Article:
Re·lax v. t. [imp. & p. p. Relaxed p. pr. & vb. n. Relaxing.]
1. To make lax or loose; to make less close, firm, rigid, tense, or the like; to slacken; to loosen; to open; as, to relax a rope or cord; to relax the muscles or sinews.
Horror . . . all his joints relaxed. --Milton.
Nor served it to relax their serried files. --Milton.
2. To make less severe or rigorous; to abate the stringency of; to remit in respect to strenuousness, earnestness, or effort; as, to relax discipline; to relax one's attention or endeavors.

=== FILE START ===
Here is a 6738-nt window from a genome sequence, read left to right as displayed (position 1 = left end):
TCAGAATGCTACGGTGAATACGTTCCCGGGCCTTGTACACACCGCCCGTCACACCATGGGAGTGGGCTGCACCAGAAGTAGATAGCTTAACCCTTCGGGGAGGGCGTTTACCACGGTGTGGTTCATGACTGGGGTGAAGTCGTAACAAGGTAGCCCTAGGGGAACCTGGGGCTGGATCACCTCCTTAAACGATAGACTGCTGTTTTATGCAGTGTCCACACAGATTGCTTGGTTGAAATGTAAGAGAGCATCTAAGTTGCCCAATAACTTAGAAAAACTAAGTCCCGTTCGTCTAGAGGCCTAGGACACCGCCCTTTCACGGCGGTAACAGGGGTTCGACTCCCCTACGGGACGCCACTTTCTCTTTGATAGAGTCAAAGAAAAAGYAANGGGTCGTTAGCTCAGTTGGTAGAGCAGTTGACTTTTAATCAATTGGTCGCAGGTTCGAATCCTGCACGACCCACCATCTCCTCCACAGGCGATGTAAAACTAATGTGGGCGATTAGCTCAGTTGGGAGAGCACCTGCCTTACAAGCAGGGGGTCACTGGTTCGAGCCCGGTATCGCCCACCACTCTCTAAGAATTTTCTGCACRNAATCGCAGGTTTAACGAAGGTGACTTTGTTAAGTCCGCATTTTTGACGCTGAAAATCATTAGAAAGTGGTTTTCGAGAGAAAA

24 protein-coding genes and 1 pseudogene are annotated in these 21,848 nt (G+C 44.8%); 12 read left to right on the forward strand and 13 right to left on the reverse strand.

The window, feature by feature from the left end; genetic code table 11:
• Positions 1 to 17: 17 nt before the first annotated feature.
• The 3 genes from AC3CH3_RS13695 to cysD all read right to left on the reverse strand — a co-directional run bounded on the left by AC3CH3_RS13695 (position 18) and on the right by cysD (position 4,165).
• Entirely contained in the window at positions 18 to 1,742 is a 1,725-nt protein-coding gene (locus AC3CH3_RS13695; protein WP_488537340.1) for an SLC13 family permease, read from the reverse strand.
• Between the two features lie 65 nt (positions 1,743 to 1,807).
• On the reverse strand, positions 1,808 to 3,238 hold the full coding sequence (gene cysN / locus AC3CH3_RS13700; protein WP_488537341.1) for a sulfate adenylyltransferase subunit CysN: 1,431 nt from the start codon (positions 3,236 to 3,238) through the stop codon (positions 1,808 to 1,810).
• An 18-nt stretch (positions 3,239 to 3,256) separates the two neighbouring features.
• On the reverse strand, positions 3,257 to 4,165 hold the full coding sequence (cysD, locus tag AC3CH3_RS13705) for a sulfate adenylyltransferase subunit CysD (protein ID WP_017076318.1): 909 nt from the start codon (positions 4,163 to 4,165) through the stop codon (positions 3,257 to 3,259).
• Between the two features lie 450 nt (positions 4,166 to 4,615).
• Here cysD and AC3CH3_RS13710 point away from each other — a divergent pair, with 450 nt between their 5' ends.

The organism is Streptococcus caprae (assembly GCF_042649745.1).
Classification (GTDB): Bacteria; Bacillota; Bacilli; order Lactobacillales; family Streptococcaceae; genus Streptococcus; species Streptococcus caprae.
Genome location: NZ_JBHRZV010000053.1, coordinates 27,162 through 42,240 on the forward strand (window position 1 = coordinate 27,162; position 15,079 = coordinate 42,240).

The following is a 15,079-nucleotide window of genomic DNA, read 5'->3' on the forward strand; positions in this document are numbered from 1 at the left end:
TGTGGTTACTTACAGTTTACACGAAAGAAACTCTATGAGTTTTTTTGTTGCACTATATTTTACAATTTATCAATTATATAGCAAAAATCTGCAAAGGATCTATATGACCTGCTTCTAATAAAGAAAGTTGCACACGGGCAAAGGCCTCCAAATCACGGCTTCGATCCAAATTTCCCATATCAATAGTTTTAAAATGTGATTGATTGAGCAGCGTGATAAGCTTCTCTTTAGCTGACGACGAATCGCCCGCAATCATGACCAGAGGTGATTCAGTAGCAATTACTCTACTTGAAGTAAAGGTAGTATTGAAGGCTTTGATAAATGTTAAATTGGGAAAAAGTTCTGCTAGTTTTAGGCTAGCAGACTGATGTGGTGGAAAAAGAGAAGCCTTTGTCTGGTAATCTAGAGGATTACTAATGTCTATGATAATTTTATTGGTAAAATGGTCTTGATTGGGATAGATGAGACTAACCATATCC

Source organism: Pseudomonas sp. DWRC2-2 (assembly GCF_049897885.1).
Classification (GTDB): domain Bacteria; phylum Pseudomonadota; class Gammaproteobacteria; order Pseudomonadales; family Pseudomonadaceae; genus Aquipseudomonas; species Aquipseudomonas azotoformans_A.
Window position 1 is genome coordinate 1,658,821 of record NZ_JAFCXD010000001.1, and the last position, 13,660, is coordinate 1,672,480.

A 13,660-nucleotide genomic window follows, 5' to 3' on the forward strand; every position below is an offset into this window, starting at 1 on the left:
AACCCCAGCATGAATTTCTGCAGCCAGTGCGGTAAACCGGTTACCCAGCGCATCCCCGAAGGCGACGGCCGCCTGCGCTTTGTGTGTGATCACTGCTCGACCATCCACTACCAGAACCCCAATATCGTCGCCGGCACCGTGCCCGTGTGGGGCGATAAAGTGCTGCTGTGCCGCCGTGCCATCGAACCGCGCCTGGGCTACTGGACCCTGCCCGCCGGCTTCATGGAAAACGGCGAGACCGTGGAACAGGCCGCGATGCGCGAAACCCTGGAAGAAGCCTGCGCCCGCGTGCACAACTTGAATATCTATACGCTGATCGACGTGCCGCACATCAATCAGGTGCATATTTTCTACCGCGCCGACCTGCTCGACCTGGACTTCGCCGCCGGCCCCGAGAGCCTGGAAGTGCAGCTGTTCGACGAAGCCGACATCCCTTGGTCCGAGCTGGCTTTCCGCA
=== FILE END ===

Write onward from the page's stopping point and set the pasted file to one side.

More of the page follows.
The statute of mortmain was at several times relaxed by the legislature. --Swift.
3. Hence, to relieve from attention or effort; to ease; to recreate; to divert; as, amusement relaxes the mind.
4. To relieve from constipation; to loosen; to open; as, an aperient relaxes the bowels.
Syn: -- To slacken; loosen; loose; remit; abate; mitigate; ease; unbend; divert.
adj : affording or marked by rest or repose; "the time spent was
pleasant and relaxing"; "a restful night"; "a cool and
reposeful glen" [syn: restful, reposeful]